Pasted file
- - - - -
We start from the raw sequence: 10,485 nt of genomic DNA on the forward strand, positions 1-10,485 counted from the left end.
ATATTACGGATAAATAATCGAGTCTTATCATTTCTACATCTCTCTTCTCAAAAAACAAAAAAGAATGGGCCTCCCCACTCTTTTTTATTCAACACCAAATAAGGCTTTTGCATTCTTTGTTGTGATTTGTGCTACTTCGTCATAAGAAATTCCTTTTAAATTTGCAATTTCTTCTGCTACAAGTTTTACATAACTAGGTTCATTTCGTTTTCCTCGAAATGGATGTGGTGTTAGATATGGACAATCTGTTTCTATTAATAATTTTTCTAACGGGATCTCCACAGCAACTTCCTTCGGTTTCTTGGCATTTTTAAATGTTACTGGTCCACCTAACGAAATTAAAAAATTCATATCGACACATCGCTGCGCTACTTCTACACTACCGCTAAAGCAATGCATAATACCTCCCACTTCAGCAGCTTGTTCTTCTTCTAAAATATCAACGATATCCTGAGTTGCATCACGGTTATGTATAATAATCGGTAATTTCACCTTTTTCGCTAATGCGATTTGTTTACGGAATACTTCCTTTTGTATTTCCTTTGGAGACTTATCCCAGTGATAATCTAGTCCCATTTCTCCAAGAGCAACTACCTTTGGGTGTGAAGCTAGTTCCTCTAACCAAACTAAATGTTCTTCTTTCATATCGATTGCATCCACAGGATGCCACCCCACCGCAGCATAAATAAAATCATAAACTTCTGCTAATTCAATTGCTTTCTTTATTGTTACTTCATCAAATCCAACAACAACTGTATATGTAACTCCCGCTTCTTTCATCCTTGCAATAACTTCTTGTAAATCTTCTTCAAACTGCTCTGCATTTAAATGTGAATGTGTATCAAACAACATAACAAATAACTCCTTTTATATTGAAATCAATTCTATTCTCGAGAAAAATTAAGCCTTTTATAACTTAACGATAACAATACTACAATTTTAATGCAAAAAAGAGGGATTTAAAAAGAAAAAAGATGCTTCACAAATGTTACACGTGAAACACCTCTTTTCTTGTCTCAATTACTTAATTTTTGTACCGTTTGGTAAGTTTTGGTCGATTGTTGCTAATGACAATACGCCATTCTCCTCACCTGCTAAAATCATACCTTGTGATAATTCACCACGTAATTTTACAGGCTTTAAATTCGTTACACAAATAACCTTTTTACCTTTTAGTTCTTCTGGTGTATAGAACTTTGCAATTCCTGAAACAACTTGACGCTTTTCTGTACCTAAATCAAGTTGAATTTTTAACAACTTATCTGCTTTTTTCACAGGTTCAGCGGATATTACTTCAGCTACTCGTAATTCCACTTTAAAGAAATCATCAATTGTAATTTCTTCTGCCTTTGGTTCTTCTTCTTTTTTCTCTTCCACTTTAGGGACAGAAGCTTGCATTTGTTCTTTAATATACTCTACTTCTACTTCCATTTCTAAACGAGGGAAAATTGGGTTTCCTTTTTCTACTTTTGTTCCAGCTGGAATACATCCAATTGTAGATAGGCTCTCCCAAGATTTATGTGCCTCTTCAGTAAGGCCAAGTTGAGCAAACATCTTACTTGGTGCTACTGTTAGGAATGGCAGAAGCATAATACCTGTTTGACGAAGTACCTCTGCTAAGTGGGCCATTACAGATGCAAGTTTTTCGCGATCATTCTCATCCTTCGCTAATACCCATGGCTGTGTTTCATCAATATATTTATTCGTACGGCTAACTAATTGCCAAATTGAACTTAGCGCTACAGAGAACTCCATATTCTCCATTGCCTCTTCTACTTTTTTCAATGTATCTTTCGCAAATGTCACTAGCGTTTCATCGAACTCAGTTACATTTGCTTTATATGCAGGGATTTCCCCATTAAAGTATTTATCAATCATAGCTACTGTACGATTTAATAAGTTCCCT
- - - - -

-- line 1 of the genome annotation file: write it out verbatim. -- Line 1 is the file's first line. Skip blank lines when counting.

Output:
We start from the raw sequence: 10,485 nt of genomic DNA on the forward strand, positions 1-10,485 counted from the left end.